After five years of research, detailed examination and restoration work, a team of specialists, working under the auspices of the National Trust, have pieced together the complex social and architectural history of the oldest domestic building in London's East End - Sutton House.
An East End historian, Mike Grey, has succeeded in tracing 25 of the more important owners and tenants who have occupied the building over the past four-and-a- half centuries.
In the 1980s, the brick-built Tudor house was occupied by squatters, and after their eviction, was looted by architectural thieves. Even five years ago virtually nothing was known about the building's history. But this month, after a pounds 2m research and restoration programme, Sutton House has opened to the public.
Research has revealed that the house was originally built by a top Tudor civil servant, Ralph Sadleir, who became secretary to Henry VIII's ill-fated chief architect of the Reformation, Thomas Cromwell, and then principal secretary of state to the king himself.
When Cromwell was executed for alleged heresy and treason, Sadleir (who had become very wealthy through his role in the dissolution of the monasteries), was thrown into the Tower of London. He was eventually released and lived on to serve Henry, Edward VI and Elizabeth I in various diplomatic and administrative posts, his last key role being that of a judge at the trial of Mary Queen of Scots.
When Sadleir moved from Sutton House, midway thorugh his career, it became the home of a prominent City wool merchant, John Machell, who became Sheriff of London, and whose daughter-in- law's ghost is said to haunt the building.
One of the next occupants of Sutton House appears to have been Julius Caesar, the son of an eminent Italian,, who became Master of the Rolls to James I. The building then became the home of a flamboyant Royalist social climber and silk merchant, Captain John Millward, who went bankrupt. Next came a teacher, Robert Skingle, who was forced to resign from the local school for incompetence.
In the latter half of the 17th century, Hackney was famous for its numerous girls' schools - and indeed, the somewhat lascivious diarist, Samuel Pepys, used to travel to the area to stare at the schoolgirls.
'That which we went chiefly to see was the young ladies of the schools, whereof there is great store, very pretty,' he once wrote in his diary. His contemporary, the antiquarian John Aubrey, however, condemned the schools as hotbeds of female 'pride and wantonness'.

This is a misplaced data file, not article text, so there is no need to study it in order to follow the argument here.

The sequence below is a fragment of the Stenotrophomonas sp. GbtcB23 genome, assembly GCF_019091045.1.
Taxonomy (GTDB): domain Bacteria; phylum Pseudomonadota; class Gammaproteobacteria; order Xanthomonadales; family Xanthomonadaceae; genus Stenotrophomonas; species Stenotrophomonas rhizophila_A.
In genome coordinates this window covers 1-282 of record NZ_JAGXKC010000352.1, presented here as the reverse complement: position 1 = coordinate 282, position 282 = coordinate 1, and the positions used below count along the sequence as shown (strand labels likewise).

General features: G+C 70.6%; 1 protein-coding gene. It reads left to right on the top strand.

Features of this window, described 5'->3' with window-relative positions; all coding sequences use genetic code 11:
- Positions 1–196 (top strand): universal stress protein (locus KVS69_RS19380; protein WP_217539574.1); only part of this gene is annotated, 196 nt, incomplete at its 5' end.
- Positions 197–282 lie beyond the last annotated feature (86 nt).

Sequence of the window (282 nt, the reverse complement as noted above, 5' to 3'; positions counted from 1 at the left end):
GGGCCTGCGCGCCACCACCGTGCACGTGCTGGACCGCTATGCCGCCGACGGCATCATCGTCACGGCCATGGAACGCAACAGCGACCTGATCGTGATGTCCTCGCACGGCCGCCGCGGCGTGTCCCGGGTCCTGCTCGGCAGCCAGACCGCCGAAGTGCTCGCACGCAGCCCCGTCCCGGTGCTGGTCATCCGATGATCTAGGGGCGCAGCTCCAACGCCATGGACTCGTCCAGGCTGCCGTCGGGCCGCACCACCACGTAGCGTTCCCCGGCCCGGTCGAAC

Sutton House was home to one of these Hackney girls' schools from 1670 to 1690, and then again from 1720 to around 1745. The Tudor character of the house was irrevocably changed in around 1700, when a farmer called Daniel Stacey altered the external decor in line with the architectural fashion of the Queen Anne period.
By 1750, the building had been divided into two separate homes, and the east part was subsequently occupied by French Huguenot silk merchants for several decades.
The western half of the building then became a school again - this time for young 'gentlemen'. However, its most famous pupil - who later became the Victorian novelist Lord Lytton - left under a cloud for beating up the headmaster.
Hackney was so popular as a location for private schools that battles used to break out between schoolboy armies. The boys' school at Sutton House then became a girls' school from around 1835-1871. The pupils' closest neighbour was the occupant of the eastern half of the house, Charles Horton Pulley, who used to horsewhip his subordinates.
Middle-class Hackney withered away in the late 19th century, as industrial London expanded eastwards. Sutton House changed accordingly, becoming an institute for working men set up in the now- reunited building, by the chaplain to the then Prince of Wales.
In the 1930s, the institute moved out and Sutton House was threatened with demolition. It was bought for the nation through the National Trust, which still owns it.
Over the past 50 years, the building has been used as council social services premises, and as a trades union headquarters (Clive Jenkins' ASTMS in the 1970s) before being taken over by squatters in the 1980s.
To reconstruct over 450 years of history has involved not only archive research, but also a virtual excavation to work out the exact sequence of architectural changes and to search for archaeological finds buried within the structure of the house. This revealed some 350 finds, including 16th-century coats of arms, 17th-century metal inn tokens and delft tiles, an 18th-century lady's glove and shoe, and 19th-century clay pipes and jigsaw pieces.
'Local historian Mike Grey's research work, the excavations carried out by Museum of London archaeologists, and an architectural survey by English Heritage together represent one of the most thorough investigations of a domestic building ever carried out in Britain,' says National Trust spokesperson, Lissa Chapman.
Sutton House's historic rooms, at 2 & 4 Homerton High Street, Hackney, London E9, are open 11.30am to 5.30pm every Wednesday and Sunday. Admission pounds 1.50 adults, 50p children. National Trust members free.
(Photograph omitted)Reuse content